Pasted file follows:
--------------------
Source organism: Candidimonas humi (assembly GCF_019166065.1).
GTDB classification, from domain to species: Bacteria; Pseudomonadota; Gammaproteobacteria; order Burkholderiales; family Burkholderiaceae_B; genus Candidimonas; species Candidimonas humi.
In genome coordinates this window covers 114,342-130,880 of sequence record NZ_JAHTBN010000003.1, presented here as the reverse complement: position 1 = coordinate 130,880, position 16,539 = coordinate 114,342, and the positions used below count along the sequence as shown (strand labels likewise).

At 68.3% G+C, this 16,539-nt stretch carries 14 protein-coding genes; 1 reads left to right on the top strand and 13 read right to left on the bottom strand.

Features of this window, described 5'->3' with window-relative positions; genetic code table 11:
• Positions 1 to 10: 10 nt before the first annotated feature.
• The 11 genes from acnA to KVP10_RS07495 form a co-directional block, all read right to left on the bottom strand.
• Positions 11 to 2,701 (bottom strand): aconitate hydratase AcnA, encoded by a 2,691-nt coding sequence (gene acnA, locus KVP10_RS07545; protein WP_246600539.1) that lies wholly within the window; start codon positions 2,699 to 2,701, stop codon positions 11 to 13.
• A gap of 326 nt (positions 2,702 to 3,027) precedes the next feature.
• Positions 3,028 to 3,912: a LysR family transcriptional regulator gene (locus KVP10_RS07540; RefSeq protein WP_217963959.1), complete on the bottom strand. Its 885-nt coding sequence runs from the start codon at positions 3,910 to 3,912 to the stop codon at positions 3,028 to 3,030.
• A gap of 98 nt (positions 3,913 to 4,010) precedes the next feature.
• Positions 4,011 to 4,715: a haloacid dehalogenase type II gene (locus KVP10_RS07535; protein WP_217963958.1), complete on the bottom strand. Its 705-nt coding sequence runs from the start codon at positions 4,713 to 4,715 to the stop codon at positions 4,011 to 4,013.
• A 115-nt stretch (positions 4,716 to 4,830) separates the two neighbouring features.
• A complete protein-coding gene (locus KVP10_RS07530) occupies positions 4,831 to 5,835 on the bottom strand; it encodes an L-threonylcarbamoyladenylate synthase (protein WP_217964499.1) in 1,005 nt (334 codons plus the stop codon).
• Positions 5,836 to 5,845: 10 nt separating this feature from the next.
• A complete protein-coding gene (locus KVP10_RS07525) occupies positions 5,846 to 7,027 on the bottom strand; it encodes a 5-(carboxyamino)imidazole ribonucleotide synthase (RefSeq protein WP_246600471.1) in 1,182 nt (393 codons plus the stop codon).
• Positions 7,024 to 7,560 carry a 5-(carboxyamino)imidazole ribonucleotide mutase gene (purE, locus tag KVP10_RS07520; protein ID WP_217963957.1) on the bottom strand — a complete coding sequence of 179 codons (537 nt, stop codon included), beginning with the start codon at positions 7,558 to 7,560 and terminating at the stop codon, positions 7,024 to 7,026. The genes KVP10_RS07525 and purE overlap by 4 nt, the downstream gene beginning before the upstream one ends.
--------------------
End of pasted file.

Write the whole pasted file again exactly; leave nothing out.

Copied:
Source organism: Candidimonas humi (assembly GCF_019166065.1).
GTDB classification, from domain to species: Bacteria; Pseudomonadota; Gammaproteobacteria; order Burkholderiales; family Burkholderiaceae_B; genus Candidimonas; species Candidimonas humi.
In genome coordinates this window covers 114,342-130,880 of sequence record NZ_JAHTBN010000003.1, presented here as the reverse complement: position 1 = coordinate 130,880, position 16,539 = coordinate 114,342, and the positions used below count along the sequence as shown (strand labels likewise).

At 68.3% G+C, this 16,539-nt stretch carries 14 protein-coding genes; 1 reads left to right on the top strand and 13 read right to left on the bottom strand.

Features of this window, described 5'->3' with window-relative positions; genetic code table 11:
• Positions 1 to 10: 10 nt before the first annotated feature.
• The 11 genes from acnA to KVP10_RS07495 form a co-directional block, all read right to left on the bottom strand.
• Positions 11 to 2,701 (bottom strand): aconitate hydratase AcnA, encoded by a 2,691-nt coding sequence (gene acnA, locus KVP10_RS07545; protein WP_246600539.1) that lies wholly within the window; start codon positions 2,699 to 2,701, stop codon positions 11 to 13.
• A gap of 326 nt (positions 2,702 to 3,027) precedes the next feature.
• Positions 3,028 to 3,912: a LysR family transcriptional regulator gene (locus KVP10_RS07540; RefSeq protein WP_217963959.1), complete on the bottom strand. Its 885-nt coding sequence runs from the start codon at positions 3,910 to 3,912 to the stop codon at positions 3,028 to 3,030.
• A gap of 98 nt (positions 3,913 to 4,010) precedes the next feature.
• Positions 4,011 to 4,715: a haloacid dehalogenase type II gene (locus KVP10_RS07535; protein WP_217963958.1), complete on the bottom strand. Its 705-nt coding sequence runs from the start codon at positions 4,713 to 4,715 to the stop codon at positions 4,011 to 4,013.
• A 115-nt stretch (positions 4,716 to 4,830) separates the two neighbouring features.
• A complete protein-coding gene (locus KVP10_RS07530) occupies positions 4,831 to 5,835 on the bottom strand; it encodes an L-threonylcarbamoyladenylate synthase (protein WP_217964499.1) in 1,005 nt (334 codons plus the stop codon).
• Positions 5,836 to 5,845: 10 nt separating this feature from the next.
• A complete protein-coding gene (locus KVP10_RS07525) occupies positions 5,846 to 7,027 on the bottom strand; it encodes a 5-(carboxyamino)imidazole ribonucleotide synthase (RefSeq protein WP_246600471.1) in 1,182 nt (393 codons plus the stop codon).
• Positions 7,024 to 7,560 carry a 5-(carboxyamino)imidazole ribonucleotide mutase gene (purE, locus tag KVP10_RS07520; protein ID WP_217963957.1) on the bottom strand — a complete coding sequence of 179 codons (537 nt, stop codon included), beginning with the start codon at positions 7,558 to 7,560 and terminating at the stop codon, positions 7,024 to 7,026. The genes KVP10_RS07525 and purE overlap by 4 nt, the downstream gene beginning before the upstream one ends.